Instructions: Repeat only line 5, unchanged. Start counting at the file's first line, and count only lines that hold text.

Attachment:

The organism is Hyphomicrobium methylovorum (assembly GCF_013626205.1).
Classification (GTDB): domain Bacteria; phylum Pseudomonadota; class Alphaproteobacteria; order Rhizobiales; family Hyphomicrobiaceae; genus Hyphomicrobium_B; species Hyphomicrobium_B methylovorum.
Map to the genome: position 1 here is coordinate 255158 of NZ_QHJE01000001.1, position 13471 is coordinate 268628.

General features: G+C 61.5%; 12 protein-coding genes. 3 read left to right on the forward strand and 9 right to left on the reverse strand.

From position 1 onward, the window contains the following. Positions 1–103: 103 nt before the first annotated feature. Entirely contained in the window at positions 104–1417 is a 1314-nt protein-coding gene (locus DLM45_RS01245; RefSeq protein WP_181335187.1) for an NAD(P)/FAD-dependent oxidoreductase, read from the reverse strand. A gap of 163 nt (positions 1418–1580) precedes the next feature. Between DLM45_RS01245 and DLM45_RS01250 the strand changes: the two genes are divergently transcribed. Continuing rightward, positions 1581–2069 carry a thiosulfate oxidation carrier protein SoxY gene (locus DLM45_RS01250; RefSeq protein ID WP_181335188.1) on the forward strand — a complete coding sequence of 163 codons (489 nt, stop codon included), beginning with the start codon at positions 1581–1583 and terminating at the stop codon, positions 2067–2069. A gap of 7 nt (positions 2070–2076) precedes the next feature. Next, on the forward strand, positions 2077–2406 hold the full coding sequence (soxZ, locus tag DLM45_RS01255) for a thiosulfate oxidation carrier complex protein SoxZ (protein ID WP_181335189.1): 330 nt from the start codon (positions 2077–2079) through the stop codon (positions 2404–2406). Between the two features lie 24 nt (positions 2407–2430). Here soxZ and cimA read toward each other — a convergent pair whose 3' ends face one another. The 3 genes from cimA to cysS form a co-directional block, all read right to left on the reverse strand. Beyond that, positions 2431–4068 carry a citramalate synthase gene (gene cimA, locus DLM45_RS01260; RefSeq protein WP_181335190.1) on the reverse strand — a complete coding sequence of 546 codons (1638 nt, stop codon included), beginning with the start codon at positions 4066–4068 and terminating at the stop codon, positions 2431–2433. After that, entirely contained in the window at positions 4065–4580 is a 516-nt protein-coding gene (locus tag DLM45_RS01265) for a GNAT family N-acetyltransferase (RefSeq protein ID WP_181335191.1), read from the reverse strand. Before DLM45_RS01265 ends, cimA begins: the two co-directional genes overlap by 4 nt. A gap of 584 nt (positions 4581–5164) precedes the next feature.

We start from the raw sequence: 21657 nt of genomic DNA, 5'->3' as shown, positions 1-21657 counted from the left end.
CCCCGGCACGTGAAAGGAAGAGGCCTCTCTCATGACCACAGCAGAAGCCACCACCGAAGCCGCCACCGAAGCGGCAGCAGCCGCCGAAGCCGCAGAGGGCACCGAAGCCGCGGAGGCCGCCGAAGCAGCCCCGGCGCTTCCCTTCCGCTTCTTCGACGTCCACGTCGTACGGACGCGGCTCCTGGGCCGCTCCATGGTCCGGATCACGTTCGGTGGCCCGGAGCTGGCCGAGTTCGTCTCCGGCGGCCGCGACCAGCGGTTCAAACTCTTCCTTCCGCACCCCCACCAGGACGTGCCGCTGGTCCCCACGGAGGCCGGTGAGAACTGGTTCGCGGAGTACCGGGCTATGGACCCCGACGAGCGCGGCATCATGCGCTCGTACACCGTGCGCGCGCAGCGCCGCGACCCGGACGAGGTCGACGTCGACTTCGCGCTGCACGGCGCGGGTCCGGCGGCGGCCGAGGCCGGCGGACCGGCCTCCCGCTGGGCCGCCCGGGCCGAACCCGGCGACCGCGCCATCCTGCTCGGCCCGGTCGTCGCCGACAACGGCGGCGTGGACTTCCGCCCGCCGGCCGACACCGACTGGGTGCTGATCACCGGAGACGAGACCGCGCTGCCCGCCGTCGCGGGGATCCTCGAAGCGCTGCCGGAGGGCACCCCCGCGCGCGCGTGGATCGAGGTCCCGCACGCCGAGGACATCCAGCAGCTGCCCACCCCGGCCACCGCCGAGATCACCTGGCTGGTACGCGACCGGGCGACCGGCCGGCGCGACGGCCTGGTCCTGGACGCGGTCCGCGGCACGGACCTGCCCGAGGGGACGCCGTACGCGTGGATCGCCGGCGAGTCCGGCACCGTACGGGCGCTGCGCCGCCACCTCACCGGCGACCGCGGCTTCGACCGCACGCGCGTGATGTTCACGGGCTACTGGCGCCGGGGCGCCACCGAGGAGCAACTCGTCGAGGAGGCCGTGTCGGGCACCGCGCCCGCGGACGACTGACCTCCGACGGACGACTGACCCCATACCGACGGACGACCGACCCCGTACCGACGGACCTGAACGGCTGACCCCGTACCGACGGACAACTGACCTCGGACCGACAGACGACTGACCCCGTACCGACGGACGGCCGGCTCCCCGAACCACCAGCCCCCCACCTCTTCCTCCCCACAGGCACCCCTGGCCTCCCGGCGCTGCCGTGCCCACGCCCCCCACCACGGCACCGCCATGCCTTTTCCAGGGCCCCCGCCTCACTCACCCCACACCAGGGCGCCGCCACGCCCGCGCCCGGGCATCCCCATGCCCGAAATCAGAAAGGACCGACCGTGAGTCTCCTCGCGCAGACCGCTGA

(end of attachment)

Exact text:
From position 1 onward, the window contains the following. Positions 1–103: 103 nt before the first annotated feature. Entirely contained in the window at positions 104–1417 is a 1314-nt protein-coding gene (locus DLM45_RS01245; RefSeq protein WP_181335187.1) for an NAD(P)/FAD-dependent oxidoreductase, read from the reverse strand. A gap of 163 nt (positions 1418–1580) precedes the next feature. Between DLM45_RS01245 and DLM45_RS01250 the strand changes: the two genes are divergently transcribed. Continuing rightward, positions 1581–2069 carry a thiosulfate oxidation carrier protein SoxY gene (locus DLM45_RS01250; RefSeq protein ID WP_181335188.1) on the forward strand — a complete coding sequence of 163 codons (489 nt, stop codon included), beginning with the start codon at positions 1581–1583 and terminating at the stop codon, positions 2067–2069. A gap of 7 nt (positions 2070–2076) precedes the next feature. Next, on the forward strand, positions 2077–2406 hold the full coding sequence (soxZ, locus tag DLM45_RS01255) for a thiosulfate oxidation carrier complex protein SoxZ (protein ID WP_181335189.1): 330 nt from the start codon (positions 2077–2079) through the stop codon (positions 2404–2406). Between the two features lie 24 nt (positions 2407–2430). Here soxZ and cimA read toward each other — a convergent pair whose 3' ends face one another. The 3 genes from cimA to cysS form a co-directional block, all read right to left on the reverse strand. Beyond that, positions 2431–4068 carry a citramalate synthase gene (gene cimA, locus DLM45_RS01260; RefSeq protein WP_181335190.1) on the reverse strand — a complete coding sequence of 546 codons (1638 nt, stop codon included), beginning with the start codon at positions 4066–4068 and terminating at the stop codon, positions 2431–2433. After that, entirely contained in the window at positions 4065–4580 is a 516-nt protein-coding gene (locus tag DLM45_RS01265) for a GNAT family N-acetyltransferase (RefSeq protein ID WP_181335191.1), read from the reverse strand. Before DLM45_RS01265 ends, cimA begins: the two co-directional genes overlap by 4 nt. A gap of 584 nt (positions 4581–5164) precedes the next feature.